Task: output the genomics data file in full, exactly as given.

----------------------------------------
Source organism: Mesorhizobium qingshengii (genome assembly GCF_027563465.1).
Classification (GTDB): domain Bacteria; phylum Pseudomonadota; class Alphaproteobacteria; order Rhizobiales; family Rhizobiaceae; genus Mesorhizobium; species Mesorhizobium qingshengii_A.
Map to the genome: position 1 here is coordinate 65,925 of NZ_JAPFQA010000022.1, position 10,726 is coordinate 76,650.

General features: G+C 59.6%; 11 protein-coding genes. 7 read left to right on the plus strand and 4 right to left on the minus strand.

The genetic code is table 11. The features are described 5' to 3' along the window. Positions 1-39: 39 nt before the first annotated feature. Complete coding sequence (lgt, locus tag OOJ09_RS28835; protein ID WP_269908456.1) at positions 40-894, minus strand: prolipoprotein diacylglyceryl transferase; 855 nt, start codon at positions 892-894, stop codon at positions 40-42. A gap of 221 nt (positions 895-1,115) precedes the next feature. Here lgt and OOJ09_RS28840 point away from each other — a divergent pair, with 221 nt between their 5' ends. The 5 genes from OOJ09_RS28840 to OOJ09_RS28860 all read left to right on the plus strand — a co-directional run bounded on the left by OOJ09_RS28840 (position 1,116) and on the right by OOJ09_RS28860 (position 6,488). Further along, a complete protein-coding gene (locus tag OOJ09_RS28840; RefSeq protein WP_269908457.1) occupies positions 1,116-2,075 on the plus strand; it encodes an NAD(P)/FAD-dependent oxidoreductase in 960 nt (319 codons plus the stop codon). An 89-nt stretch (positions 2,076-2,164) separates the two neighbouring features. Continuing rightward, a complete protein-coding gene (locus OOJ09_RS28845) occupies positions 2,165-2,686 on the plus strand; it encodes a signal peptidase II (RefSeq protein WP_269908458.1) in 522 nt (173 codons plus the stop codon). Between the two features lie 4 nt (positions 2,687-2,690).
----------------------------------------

Source organism: Mesorhizobium qingshengii (genome assembly GCF_027563465.1).
Classification (GTDB): domain Bacteria; phylum Pseudomonadota; class Alphaproteobacteria; order Rhizobiales; family Rhizobiaceae; genus Mesorhizobium; species Mesorhizobium qingshengii_A.
Map to the genome: position 1 here is coordinate 65,925 of NZ_JAPFQA010000022.1, position 10,726 is coordinate 76,650.

General features: G+C 59.6%; 11 protein-coding genes. 7 read left to right on the plus strand and 4 right to left on the minus strand.

The genetic code is table 11. The features are described 5' to 3' along the window. Positions 1-39: 39 nt before the first annotated feature. Complete coding sequence (lgt, locus tag OOJ09_RS28835; protein ID WP_269908456.1) at positions 40-894, minus strand: prolipoprotein diacylglyceryl transferase; 855 nt, start codon at positions 892-894, stop codon at positions 40-42. A gap of 221 nt (positions 895-1,115) precedes the next feature. Here lgt and OOJ09_RS28840 point away from each other — a divergent pair, with 221 nt between their 5' ends. The 5 genes from OOJ09_RS28840 to OOJ09_RS28860 all read left to right on the plus strand — a co-directional run bounded on the left by OOJ09_RS28840 (position 1,116) and on the right by OOJ09_RS28860 (position 6,488). Further along, a complete protein-coding gene (locus tag OOJ09_RS28840; RefSeq protein WP_269908457.1) occupies positions 1,116-2,075 on the plus strand; it encodes an NAD(P)/FAD-dependent oxidoreductase in 960 nt (319 codons plus the stop codon). An 89-nt stretch (positions 2,076-2,164) separates the two neighbouring features. Continuing rightward, a complete protein-coding gene (locus OOJ09_RS28845) occupies positions 2,165-2,686 on the plus strand; it encodes a signal peptidase II (RefSeq protein WP_269908458.1) in 522 nt (173 codons plus the stop codon). Between the two features lie 4 nt (positions 2,687-2,690).